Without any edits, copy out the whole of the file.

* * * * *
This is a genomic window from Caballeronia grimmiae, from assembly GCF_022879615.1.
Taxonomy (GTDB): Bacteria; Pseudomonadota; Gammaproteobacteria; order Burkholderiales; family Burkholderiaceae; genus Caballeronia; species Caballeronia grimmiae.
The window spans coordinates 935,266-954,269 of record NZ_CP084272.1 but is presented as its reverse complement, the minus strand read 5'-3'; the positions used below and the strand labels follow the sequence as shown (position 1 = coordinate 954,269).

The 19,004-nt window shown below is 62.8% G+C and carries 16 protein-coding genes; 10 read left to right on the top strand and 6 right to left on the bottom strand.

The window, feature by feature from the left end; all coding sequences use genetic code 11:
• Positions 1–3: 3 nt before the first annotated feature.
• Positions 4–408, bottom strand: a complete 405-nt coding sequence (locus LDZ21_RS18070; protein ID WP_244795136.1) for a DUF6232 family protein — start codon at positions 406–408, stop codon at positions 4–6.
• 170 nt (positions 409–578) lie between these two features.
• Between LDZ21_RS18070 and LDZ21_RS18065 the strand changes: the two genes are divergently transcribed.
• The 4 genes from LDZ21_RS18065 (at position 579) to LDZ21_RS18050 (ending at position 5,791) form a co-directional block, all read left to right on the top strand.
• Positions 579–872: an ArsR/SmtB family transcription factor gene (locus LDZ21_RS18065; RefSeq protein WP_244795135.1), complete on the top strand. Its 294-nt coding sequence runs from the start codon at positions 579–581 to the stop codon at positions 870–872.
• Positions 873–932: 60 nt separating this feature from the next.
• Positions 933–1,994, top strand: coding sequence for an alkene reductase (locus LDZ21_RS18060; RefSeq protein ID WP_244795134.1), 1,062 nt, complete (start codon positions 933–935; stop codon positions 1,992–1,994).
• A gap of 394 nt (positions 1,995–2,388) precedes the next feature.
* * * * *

This is a genomic window from Caballeronia grimmiae, from assembly GCF_022879615.1.
Taxonomy (GTDB): Bacteria; Pseudomonadota; Gammaproteobacteria; order Burkholderiales; family Burkholderiaceae; genus Caballeronia; species Caballeronia grimmiae.
The window spans coordinates 935,266-954,269 of record NZ_CP084272.1 but is presented as its reverse complement, the minus strand read 5'-3'; the positions used below and the strand labels follow the sequence as shown (position 1 = coordinate 954,269).

The 19,004-nt window shown below is 62.8% G+C and carries 16 protein-coding genes; 10 read left to right on the top strand and 6 right to left on the bottom strand.

The window, feature by feature from the left end; all coding sequences use genetic code 11:
• Positions 1–3: 3 nt before the first annotated feature.
• Positions 4–408, bottom strand: a complete 405-nt coding sequence (locus LDZ21_RS18070; protein ID WP_244795136.1) for a DUF6232 family protein — start codon at positions 406–408, stop codon at positions 4–6.
• 170 nt (positions 409–578) lie between these two features.
• Between LDZ21_RS18070 and LDZ21_RS18065 the strand changes: the two genes are divergently transcribed.
• The 4 genes from LDZ21_RS18065 (at position 579) to LDZ21_RS18050 (ending at position 5,791) form a co-directional block, all read left to right on the top strand.
• Positions 579–872: an ArsR/SmtB family transcription factor gene (locus LDZ21_RS18065; RefSeq protein WP_244795135.1), complete on the top strand. Its 294-nt coding sequence runs from the start codon at positions 579–581 to the stop codon at positions 870–872.
• Positions 873–932: 60 nt separating this feature from the next.
• Positions 933–1,994, top strand: coding sequence for an alkene reductase (locus LDZ21_RS18060; RefSeq protein ID WP_244795134.1), 1,062 nt, complete (start codon positions 933–935; stop codon positions 1,992–1,994).
• A gap of 394 nt (positions 1,995–2,388) precedes the next feature.